It’ll be an interesting campaign..!

Tuesday, May 1, 2012

Please remain seated.....

This month's Decanter magazine landed in the postbox yesterday - complete with a special supplement on Austria and a rather complimentary review on the Moric Blaufrankisch 2010 that we import and have been raving about for a while...

19 Points and Five Stars is pretty excellent, but it's the "Remain seated though: this is just the entry level wine" that I really like!

If you want to read a bit more about Roland and his wines, have a look at a previous post on Wine Weekend - Moric - you need to scroll down through the Post.

Monday, April 30, 2012

The Irish High Street - alive and well...?

I have been on the road a lot over the past few weeks and aside from getting ever more concerned about my rapid consumption of diesel, I have been poking around the various towns I trundle through. True, the independent wine shops face determined competition from the multiples, but independence is also a great asset - encouraging flexibility, imagination and increasingly important - ingenuity!

There are a host of other categories of independent retailers that are subject to the same pressures - but I spotted one the other day that I don't think will suffer much competition from the likes of Tesco or Aldi.....

Guns and Music - now that's a novel combination!

Thursday, March 29, 2012

Three Very Different Wines (well six actually)....

What with all the travelling and sampling at this time of year, when it comes to sitting down to open an actual bottle of wine to enjoy, the selection tends to be a bit more eclectic and the hunt is always on for something a little different.

First up was something very different! Sinead is just back from Slovenia where she has been pruning the vines. An unseasonally warm start to the year meant she was late (as far as the vines were concerned!), but all seemed good by the time she left. There was also the small matter of checking our wines that had been sitting quietly in Miro's cellar all Winter. As you can see from the picture, brining samples back on the plane isn't exactly a glamorous activity - washed and sterilised baby food jars are the best option! We had the three different Modra Frankinja (Blaufrankisch) cuvees to try: "SS (Stainless Steel)" was the cold-soaked version, "Plastic" was the one fermented in open crates and "Press" was the combined press juice from the two. Of them all, the one tasting best was the "Plastic" - normal fermentation using natural yeasts in open containers - lovely complexity. The "SS" tasted much more primary, and more "juice"-like (rather than wine). The "Press" one was tainted by baby food! They still need to undergo malolactic fermentation, so some more changes to come....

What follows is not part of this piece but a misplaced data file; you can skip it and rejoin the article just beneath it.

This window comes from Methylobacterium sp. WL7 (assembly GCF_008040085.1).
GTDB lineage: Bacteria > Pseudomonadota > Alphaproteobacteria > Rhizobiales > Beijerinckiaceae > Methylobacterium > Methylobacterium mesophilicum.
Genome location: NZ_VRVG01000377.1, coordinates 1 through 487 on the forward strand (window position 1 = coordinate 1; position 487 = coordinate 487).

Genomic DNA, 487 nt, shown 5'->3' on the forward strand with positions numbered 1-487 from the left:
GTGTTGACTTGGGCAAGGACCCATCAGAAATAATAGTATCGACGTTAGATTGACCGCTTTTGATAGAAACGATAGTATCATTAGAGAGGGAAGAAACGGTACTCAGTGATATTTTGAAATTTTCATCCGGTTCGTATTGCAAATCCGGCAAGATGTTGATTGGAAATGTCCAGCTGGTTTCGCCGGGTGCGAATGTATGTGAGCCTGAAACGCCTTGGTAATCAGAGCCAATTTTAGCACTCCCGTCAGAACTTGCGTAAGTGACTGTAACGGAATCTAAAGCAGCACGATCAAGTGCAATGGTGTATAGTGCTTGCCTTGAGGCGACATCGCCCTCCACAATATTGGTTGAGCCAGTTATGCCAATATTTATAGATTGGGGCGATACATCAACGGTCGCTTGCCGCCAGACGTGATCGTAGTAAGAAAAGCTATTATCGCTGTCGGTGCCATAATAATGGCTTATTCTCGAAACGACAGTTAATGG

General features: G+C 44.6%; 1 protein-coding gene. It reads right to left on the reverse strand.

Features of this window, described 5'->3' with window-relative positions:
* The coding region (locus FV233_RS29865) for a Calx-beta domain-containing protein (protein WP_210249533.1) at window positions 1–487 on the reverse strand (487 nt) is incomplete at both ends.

All were washed down with some of our own duck breasts - a very tasty treat!

A few nights later I was rummaging around trying to find something different an I unearthed a bottle of Baudry's Franc de Pied 2002. I'm a huge fan of all the Baudry wines, and had completely forgotten we had this. It's a relatively rare/unknown cuvee made from a parcel of un-grafted (i.e. pre-phylloxera) vines in the Clos Guillot vineyard. In short, it was stunning. This would give any Bordeaux over €100 a run for the money - yet I think it cost about €10. It could pass blind as a top elegant Graves. Must try and find a few more bottles.

Finally, something purchased out of curiosity at auction: partly because I couldn't find anything particularly positive about the 1982 vintage in Burgundy and partly due to the combination of producer and vineyard. We have imported the wines of Louis Michael Liger-Belair and they are now amongst the most sought-after red Burgundies around. Yet many of the vineyards only returned to Louis Michel's direct control over the past decade - some of the most prestigious (including La Romanee) had been leased out to Bouchard. This particular Vosne 1er Cru "Aux Reignots" is now no longer bottled by Bouchard as the vineyard has reverted to Louis Michel - and so technically exists no more under this label. Amazingly it was in pristine condition, now fully mature, and an absolute joy to drink.

Three great reminders of the amazing diversity that wine can offer.

Friday, March 16, 2012

Fancy a Beer for St. Patrick's Day....?

As the Shamrock gets drowned around the World tomorrow, and as the tipple of choice is normally beer, how about this to convince you....

Actually, I stumbled across this by chance. But what fascinated me was that at the end of the clip, some other associated video options popped up and I had a look.

Wow - these guys have a serious chip on their shoulder... or a tongue placed very firmly in their cheek - I'm not sure which to be honest with you. You decide...

The Swirl

The Sniff

The Stall

As their website says "The main problem with wine is the taste..."

Gotta love marketing!

Happy St. Patrick's Day!